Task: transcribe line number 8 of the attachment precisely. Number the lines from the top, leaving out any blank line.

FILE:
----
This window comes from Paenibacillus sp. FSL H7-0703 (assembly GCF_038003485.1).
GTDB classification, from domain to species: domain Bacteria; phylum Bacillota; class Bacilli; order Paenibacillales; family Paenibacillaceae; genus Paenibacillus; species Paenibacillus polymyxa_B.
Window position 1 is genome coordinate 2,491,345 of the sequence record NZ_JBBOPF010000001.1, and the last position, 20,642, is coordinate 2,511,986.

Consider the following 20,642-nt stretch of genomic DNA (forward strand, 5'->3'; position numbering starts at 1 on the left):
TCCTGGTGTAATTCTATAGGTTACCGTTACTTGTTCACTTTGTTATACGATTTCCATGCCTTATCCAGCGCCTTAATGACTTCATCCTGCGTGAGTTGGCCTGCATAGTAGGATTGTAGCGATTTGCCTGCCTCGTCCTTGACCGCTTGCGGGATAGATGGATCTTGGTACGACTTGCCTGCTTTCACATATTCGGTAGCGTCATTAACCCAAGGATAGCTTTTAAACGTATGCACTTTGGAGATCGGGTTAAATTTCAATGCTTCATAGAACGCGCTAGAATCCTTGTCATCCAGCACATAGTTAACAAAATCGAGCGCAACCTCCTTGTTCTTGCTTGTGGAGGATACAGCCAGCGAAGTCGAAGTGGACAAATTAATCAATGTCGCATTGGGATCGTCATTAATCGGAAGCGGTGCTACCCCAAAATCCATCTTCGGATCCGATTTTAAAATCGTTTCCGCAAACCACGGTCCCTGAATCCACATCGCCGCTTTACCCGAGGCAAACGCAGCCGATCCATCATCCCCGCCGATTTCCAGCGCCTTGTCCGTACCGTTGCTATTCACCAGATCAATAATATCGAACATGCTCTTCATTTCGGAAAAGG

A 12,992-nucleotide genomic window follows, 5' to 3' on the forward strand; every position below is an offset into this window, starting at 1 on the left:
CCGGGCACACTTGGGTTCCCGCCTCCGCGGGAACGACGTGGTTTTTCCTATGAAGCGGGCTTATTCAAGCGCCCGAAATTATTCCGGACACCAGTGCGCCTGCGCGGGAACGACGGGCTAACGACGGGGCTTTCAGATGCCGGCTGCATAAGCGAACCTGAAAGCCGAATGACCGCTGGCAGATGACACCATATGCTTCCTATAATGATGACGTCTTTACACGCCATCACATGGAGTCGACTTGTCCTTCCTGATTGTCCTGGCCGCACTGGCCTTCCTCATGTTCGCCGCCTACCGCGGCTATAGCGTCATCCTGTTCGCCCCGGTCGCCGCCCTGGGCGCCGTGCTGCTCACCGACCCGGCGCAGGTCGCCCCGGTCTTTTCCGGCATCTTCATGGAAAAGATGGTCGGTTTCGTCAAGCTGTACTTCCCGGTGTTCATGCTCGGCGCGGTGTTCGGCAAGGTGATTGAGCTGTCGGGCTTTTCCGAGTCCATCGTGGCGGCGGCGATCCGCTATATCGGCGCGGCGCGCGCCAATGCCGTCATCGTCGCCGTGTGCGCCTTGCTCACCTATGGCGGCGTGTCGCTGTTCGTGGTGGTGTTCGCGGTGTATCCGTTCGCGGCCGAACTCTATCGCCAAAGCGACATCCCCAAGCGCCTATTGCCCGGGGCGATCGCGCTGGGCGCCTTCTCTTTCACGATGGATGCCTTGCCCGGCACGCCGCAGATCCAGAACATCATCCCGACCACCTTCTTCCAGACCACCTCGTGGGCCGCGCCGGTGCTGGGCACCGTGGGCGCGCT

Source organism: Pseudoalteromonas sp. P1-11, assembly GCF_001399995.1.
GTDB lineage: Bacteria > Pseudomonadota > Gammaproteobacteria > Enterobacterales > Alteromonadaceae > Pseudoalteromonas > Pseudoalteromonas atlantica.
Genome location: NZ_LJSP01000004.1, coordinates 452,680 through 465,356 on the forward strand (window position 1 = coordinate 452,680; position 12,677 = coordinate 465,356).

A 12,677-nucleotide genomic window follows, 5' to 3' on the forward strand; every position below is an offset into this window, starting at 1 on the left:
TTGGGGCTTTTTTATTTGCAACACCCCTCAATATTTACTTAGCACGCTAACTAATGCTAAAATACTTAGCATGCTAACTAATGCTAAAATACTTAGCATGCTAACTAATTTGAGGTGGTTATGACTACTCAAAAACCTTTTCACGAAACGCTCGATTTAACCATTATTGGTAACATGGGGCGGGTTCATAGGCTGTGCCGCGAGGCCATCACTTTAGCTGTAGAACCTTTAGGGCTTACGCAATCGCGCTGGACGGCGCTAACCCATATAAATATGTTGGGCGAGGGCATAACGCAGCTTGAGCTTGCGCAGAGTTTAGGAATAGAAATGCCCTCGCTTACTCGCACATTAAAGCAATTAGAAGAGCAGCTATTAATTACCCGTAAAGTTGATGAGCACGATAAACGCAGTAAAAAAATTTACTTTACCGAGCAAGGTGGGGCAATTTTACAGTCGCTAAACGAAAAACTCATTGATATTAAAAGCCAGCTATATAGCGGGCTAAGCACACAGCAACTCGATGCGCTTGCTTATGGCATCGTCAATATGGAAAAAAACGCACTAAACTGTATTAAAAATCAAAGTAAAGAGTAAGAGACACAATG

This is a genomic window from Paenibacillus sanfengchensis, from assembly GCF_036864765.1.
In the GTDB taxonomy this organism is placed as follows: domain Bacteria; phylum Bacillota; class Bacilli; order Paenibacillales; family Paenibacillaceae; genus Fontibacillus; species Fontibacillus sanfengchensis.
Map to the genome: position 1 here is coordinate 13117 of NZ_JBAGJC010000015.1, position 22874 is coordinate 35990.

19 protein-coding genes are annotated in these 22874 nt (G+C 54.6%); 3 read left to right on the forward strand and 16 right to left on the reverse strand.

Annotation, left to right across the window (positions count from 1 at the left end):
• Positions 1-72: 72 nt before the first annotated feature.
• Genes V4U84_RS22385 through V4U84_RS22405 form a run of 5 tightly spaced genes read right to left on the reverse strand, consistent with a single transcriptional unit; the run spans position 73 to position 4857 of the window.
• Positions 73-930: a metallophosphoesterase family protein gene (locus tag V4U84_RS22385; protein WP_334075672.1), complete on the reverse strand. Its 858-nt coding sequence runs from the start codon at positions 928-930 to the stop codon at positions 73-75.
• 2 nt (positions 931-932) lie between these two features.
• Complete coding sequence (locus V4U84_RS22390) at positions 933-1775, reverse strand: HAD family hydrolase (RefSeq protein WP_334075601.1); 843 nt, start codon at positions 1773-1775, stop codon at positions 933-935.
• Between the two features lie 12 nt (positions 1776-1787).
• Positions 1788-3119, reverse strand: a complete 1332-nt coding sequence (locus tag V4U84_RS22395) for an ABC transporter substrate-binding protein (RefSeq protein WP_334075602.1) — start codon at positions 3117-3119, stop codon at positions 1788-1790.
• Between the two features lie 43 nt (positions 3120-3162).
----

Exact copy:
Source organism: Pseudoalteromonas sp. P1-11, assembly GCF_001399995.1.